Fraudsters Steal from Elderly Victims Pretending to be DOJ Investigators
The US Department of Justice Office of Justice (DOJ) Programs’ Office for Victims of Crime (OVC) issued an alert warning of a new DOJ imposter scam. Fraudsters are targeting elderly people to steal personally identifiable information (PII) by posing as DOJ staff.
In the DOJ impersonation scam fraudsters call elderly people an impersonate Department of Justice investigators or employees. If someone answers the phone the scammer tries to fool the victim into giving them personal information that will be used to steal from the victim.
If no one answers the phone this camera leaves a voicemail with a return phone number. If the target returns the phone call they are lead through a phone tree that sounds similar to the DOJ main phone number voice menu. Eventually, the target will be transferred to a live operator who impersonates a DOJ investigator.
“Phone scams are an ugly and pervasive act of victimization. The scams being reported to our National Elder Fraud Hotline are especially heinous because they show the perpetrators are preying upon one of the most vulnerable segments of our society – the elderly,” said OVC Director Jessica Hart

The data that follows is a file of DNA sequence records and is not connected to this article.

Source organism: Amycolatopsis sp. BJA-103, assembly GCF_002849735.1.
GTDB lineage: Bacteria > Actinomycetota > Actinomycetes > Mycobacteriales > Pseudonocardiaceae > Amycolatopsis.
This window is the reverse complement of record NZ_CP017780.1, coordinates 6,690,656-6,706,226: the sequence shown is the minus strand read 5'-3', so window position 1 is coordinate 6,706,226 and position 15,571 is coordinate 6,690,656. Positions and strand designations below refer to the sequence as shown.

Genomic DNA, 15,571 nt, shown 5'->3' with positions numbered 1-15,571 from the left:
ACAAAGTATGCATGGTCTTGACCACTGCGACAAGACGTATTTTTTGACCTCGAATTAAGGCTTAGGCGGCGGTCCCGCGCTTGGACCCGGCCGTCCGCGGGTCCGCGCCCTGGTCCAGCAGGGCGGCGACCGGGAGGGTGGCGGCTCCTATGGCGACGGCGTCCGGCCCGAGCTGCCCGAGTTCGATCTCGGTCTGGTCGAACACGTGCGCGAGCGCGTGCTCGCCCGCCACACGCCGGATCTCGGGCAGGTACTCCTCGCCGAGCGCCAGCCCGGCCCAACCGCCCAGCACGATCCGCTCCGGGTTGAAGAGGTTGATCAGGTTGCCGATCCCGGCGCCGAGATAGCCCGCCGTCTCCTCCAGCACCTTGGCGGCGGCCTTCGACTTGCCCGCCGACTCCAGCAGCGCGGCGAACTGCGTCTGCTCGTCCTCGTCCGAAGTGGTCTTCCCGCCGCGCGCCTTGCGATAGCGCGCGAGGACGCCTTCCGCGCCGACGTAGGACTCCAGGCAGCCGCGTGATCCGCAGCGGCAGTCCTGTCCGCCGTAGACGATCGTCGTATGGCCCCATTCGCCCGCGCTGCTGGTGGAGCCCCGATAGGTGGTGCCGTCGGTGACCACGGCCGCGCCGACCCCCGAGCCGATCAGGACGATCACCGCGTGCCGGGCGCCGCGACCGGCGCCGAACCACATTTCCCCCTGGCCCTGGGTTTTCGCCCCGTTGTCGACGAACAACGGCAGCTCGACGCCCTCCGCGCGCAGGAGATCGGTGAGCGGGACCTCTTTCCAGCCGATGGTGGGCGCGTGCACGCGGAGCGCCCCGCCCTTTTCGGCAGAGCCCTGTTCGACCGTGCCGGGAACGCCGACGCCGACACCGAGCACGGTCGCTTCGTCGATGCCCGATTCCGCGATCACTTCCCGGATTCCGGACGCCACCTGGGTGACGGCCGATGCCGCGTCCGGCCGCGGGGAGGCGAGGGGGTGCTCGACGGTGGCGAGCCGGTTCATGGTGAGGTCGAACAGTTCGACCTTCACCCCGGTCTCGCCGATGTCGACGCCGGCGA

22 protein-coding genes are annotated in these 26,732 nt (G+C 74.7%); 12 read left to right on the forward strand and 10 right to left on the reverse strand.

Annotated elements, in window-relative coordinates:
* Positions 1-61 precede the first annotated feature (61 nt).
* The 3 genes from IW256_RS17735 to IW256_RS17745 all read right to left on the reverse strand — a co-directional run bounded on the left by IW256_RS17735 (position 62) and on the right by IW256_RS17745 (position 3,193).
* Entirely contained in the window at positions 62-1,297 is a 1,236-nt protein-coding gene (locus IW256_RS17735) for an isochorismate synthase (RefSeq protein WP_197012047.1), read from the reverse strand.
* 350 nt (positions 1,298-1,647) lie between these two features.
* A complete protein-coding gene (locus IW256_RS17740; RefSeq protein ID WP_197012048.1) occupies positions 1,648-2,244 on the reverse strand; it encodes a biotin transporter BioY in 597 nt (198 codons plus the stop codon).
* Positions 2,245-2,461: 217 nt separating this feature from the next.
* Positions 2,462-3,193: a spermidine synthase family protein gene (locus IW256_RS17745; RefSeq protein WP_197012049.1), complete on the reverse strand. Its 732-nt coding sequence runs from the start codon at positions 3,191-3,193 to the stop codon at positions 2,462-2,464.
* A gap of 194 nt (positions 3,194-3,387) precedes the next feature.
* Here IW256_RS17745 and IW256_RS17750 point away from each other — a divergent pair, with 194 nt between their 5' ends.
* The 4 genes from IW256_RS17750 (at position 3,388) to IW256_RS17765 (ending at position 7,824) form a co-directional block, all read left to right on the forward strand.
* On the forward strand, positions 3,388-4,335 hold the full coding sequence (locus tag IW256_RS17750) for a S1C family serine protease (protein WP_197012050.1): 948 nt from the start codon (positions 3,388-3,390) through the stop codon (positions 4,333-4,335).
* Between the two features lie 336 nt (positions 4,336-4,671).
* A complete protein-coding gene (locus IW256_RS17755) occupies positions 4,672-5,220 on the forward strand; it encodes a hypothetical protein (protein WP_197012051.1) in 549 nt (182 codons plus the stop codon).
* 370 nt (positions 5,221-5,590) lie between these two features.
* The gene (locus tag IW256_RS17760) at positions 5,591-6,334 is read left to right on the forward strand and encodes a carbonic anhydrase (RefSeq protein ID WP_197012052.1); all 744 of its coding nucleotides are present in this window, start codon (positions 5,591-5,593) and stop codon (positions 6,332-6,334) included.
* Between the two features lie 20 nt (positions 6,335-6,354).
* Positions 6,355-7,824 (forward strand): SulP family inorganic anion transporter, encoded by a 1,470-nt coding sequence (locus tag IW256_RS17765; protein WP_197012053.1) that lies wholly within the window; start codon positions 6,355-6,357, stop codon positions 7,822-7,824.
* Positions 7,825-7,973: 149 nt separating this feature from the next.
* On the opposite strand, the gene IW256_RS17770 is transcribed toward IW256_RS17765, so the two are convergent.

Either scam call scenario results in attempts to trick the elderly victim into giving the scammer their personal information so it can be used as part as scam. The goal of the scam is to steal money from the unsuspecting victim.
Scammers use the internet and cheap software to make calls from anywhere in the world. They can easily spoof your caller ID to make the incoming call appear legitimate.
The DOJ has established the National Elder Fraud Hotline to receive complaints about schemes targeting people over the age of 60. For learn about the hotline, please visit https://stopelderfraud.ovc.ojp.gov/.
“As if this were not despicable enough, the scammers do so (by) posing as employees of the Justice Department, usurping public trust in the agency that serves as a bastion of fairness and lawfulness while these scams exploit the elderly for financial gain. The first step to identifying these criminals is to have their crimes reported.”
The DOJ reminds the public to remain vigilant for this and other imposter scams.
What do I do if I receive a scam phone call?
Reporting theft within the first 72 hours of the scam can increase the odds of recovering stolen money or property.
- Report telephone scams to the Federal Trade Commission (FTC) website – click here. You can also call 1-877-FTC-HELP (1-877-382-4357) to report a scam to the FTC.
- Report fraud to the Federal Bureau of Investigations (FBI) https://www.justice.gov/criminal-fraud/report-fraud.
DOJ Press Release Number: 20-885